Here is a list of the Collected Works from Fring's website on Max Scheler.

Vol. 1 Frühe Schriften. [Early Writings] 434 pages

Maria Scheler and Manfred Frings, eds.

Vol. 2 Der Formalismus in der Ethik und die materiale Wertethik. Neuer Versuch der Grundlegung eines Ethischen Personalismus. [Formalism in Ethics and Non-Formal Ethics of Values. A New Attempt toward the Foundation of an Ethical Personalism] 659 pages

Maria Scheler, ed.

Vol. 3 Vom Umsturz der Werte. [The Turn-Over of Values] 450 pages

Maria Scheler, ed.

Vol. 4 Politisch-Pädagogische Schriften. [Political and Educational Writings] 717 pages

Manfred Frings, ed.

Vol. 5 Vom Ewigen im Menschen. [On the Eternal in Man] 488 pages

Maria Scheler, ed.

Vol. 6 Schriften zur Soziologie und Weltanschauungslehre. [Essays Concerning Sociology and Weltanschauung-Theory] 455 pages

Maria Scheler, ed.

Vol. 7 Wesen und Formen der Sympathie. [The Nature and Forms of Sympathy] 372 pages

Manfred Frings, ed.

Vol. 8 Die Wissensformen und die Gesellschaft. [The Forms of Knowledge and Society] 538 pages

Maria Scheler, ed.

Vol. 9 Späte Schriften. [Later Works] 384 pages

Manfred Frings, ed.

Vol. 10 Schriften aus dem Nachlass. Vol. I: Zur Ethik und Erkenntnistheory. [Posthumous Works Vol. I: On Ethics and Theory of Knowledge.] 583 pages

Maria Scheler, ed.

Vol. 11
Schriften aus dem Nachlass. Vol. II: Erkenntnislehre und Metaphysik.
[Posthumous Works. Vol. II: Theory of Cognition and Metaphysics]
296 pages

Manfred Frings, ed.

Vol. 12 Schriften aus dem Nachlass. Vol. III: Philosophische Anthropologie. [Posthumous Works Vol. III: Philosophical Anthropology] 382 pages

Manfred Frings, ed.

Vol. 13 Schriften aus dem Nachlass. Vol. IV: Philosophie und Geschichte. [Posthumous Works Vol. IV: Philosophy and History] 292 pages

Manfred Frings, ed.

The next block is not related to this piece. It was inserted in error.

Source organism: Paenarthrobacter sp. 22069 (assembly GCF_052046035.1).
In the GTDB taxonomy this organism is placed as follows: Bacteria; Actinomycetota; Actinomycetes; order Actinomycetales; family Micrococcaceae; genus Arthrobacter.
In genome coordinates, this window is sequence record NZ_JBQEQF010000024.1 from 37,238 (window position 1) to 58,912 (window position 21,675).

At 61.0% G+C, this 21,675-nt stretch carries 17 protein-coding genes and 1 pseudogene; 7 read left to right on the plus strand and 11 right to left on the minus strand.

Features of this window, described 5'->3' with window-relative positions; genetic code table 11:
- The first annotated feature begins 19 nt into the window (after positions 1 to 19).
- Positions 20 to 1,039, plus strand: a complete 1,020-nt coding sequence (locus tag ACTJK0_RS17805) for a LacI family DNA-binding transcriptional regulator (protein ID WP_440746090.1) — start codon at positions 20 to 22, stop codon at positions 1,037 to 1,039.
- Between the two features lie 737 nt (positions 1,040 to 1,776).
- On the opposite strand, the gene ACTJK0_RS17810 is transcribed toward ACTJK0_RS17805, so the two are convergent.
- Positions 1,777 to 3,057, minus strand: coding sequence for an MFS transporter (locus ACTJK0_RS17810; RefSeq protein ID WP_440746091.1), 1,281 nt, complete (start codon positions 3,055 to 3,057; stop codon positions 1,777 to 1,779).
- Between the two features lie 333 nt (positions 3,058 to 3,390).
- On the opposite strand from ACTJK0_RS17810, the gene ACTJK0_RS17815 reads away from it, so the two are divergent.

Vol. 14 Schriften aus dem Nachlass. Vol. V: Varia I . [Posthumous Works Vol. V: Varia I] 471 pages

Manfred Frings, ed.

Vol. 15 Schriften aus dem Nachlass. Vol. VI: Varia II. [Posthumous Works Vol. VI: Varia II] 224 pages

Manfred Frings, ed.

Now, the only problem is that the majority of these works have yet to be translated into English. Therefore, there is much work involved for anyone who wants to be a Scheler scholar...

Tuesday, October 03, 2006

ACPA 2006 Annual Meeting

The American Catholic Philosophical Association will be having their annual conference hosted at Denison Univeristy, October 27th - 29th. Student Registration in only $10.00.

The conference seems to be largely centered, naturally, on Aristotelian and Thomistic Philosophy; however there are some occasional segments for continenal and phenomenological philosophy allowed in the schedule. Besides Franciscan's own, Professor Jonathan Sanford, who is scheduled to present a paper entitled "Aristotle's Divided Mind: Some Thoughts on Intellectual Virtue and Aristotle's Occasional Dualism," here is a list of the societies which will be participating:

Gabriel Marcel Society

Ohio Greek Philosophy Reading Group

Society for Catholicism and Analytical Philosophy

Society for Thomistic Natural Philosophy

ACPA Committee on Priestly Formation

American Association for the Philosophic Study of Society
International Institute for Hermeneutics
Philosophers in Jesuit Education (with Dr. Norris Clarke representing!)
Society for Medieval Logic and Metaphysics
Lonergan Philosophical Society
Ohio Greek Philosophy Reading Group
Society for the Advancement of American Philosophy
Society for Continental Philosophy and Theology
Society for Medieval and Renaissance Philosophy
Society for Medieval Logic and Metaphysics

ACPA Website:
Register Online: